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arctic on a day that is was snowing in washington, dc. so we're getting attention to it and there were alaskans on the panel with me, and they brought up those same concerns. and i guess what i would say is, part of our challenge i raising raising the visibility of the arctic. as we sit here right in this spot we're 3,500 mimes from barrow alaska, the northern most point of the united states, right there in the center of the arctic. 3,500 miles and a lot of canada in between. so there's not a connection between the american people and the arctic. we only have 50,000 americans who live above the arctic circle in northern alaska. 'i think most alaskans in the state have a connection to the
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arctic. they understand it but it's not a large population and someone mentioned earlier this morning, in fact i meant to comment on it. one of our coast guard officers talked about us being a maritime nation. i have hard a hard time over the years trying to convince people we're a maritime nation much less an arctic nation as well yet we are and have responsibilities as a nation. so it's only been recently with the opening of the wear -- there's a changing climate it's opening up waters and there are needs there. but they are new needs. new starts, and anything in washington that is a new start is very difficult to sell. therefore so, in terms of resourcing we know the pressures on the federal budget over the past decade or so so it's hard to get new things in there in terms of policy decisions i think that part of our program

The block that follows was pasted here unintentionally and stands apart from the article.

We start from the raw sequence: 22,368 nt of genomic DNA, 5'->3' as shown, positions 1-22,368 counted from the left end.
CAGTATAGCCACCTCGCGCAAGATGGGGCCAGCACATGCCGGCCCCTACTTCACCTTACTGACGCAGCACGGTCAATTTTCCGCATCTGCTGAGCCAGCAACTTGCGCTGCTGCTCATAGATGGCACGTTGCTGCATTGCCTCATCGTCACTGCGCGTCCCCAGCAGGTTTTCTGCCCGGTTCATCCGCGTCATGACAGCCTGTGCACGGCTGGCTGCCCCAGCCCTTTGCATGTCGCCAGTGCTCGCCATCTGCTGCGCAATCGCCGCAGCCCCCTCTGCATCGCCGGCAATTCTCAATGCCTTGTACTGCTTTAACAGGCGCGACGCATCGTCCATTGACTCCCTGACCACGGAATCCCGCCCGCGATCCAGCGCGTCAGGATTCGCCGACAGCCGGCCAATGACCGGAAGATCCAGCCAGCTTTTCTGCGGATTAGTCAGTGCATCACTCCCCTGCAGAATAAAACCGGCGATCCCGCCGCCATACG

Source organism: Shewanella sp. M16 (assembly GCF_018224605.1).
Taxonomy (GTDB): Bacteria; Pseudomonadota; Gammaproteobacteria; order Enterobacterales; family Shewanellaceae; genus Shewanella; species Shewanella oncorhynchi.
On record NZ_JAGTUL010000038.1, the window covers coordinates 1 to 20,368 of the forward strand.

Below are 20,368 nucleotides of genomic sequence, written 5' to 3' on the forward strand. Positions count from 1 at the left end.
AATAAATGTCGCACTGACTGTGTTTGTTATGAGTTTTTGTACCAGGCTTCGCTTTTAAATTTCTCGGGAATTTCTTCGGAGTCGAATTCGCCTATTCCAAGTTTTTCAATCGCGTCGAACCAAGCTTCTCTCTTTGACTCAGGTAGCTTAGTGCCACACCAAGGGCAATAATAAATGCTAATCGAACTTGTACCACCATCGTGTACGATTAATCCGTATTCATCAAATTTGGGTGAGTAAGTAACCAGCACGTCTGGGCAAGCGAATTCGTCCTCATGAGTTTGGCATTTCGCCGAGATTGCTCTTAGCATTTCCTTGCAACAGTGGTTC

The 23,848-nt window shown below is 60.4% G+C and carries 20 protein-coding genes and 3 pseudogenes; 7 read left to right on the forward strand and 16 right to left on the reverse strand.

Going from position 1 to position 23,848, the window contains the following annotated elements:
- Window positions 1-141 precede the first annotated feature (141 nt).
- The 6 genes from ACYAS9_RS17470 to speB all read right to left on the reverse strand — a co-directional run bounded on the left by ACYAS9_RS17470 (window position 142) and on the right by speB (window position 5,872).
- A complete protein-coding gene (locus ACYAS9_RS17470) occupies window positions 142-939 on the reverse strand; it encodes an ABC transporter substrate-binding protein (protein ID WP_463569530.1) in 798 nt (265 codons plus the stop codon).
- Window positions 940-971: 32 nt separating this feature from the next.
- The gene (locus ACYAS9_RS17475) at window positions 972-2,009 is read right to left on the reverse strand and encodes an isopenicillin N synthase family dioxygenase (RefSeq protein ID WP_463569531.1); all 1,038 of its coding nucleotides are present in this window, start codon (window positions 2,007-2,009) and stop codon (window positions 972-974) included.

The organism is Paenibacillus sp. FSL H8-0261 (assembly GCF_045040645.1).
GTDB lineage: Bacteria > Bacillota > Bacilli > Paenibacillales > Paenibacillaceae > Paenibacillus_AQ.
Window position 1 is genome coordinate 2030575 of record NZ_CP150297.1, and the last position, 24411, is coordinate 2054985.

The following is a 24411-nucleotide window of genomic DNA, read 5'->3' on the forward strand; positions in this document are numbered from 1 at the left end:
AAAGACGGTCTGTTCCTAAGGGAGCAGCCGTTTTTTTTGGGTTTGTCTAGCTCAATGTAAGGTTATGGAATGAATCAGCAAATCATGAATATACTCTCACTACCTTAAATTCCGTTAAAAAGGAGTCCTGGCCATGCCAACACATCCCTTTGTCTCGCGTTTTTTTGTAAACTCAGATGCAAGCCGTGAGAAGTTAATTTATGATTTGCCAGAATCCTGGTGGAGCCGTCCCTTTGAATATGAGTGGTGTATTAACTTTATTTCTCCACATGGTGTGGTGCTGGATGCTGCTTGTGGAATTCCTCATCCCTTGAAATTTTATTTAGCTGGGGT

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is a very active and strong and robust public diplomacy effort which we will hope will raise the awareness of the american people. there will be significant meetings held in alaska. some meetings held near washington, dc. we hope to bring senior leaders from around the world including some of our own senior leadership from washington. some of the seal experts and bring them to alaska and teach them a little bit about it so we can raise that awareness. and then and only then will people take into consideration the full range of opinions and issues when they make policy decisions that affect the country broadly like that. >> thank you. okay. we'll go to the floor. there are some roving mics. if you wait to get a mic and also please identify yourself and please ask a question. one in the very back of the
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room. >> my name is meredith sandler with sandler trade llc. i was the state of alaska representative within the u.s. delegation to the arctic council from 1995 to 2002 and in fact ramrodded the last time the u.s. had the chairmanship and did all the things you described. my question -- so for one admiral, i appreciate what you have said very much. i'm a ten-year resident of alaska. i worked for alaska governor tony knowles for seven years and he would say to me with a little nudge in the back -- to my back if not for alaska the united states would not be in the arctic council or need an arctic policy and clearly it's evolved, and this room is incredible. so many people are here. but my question is, i appreciate the listening, but where are the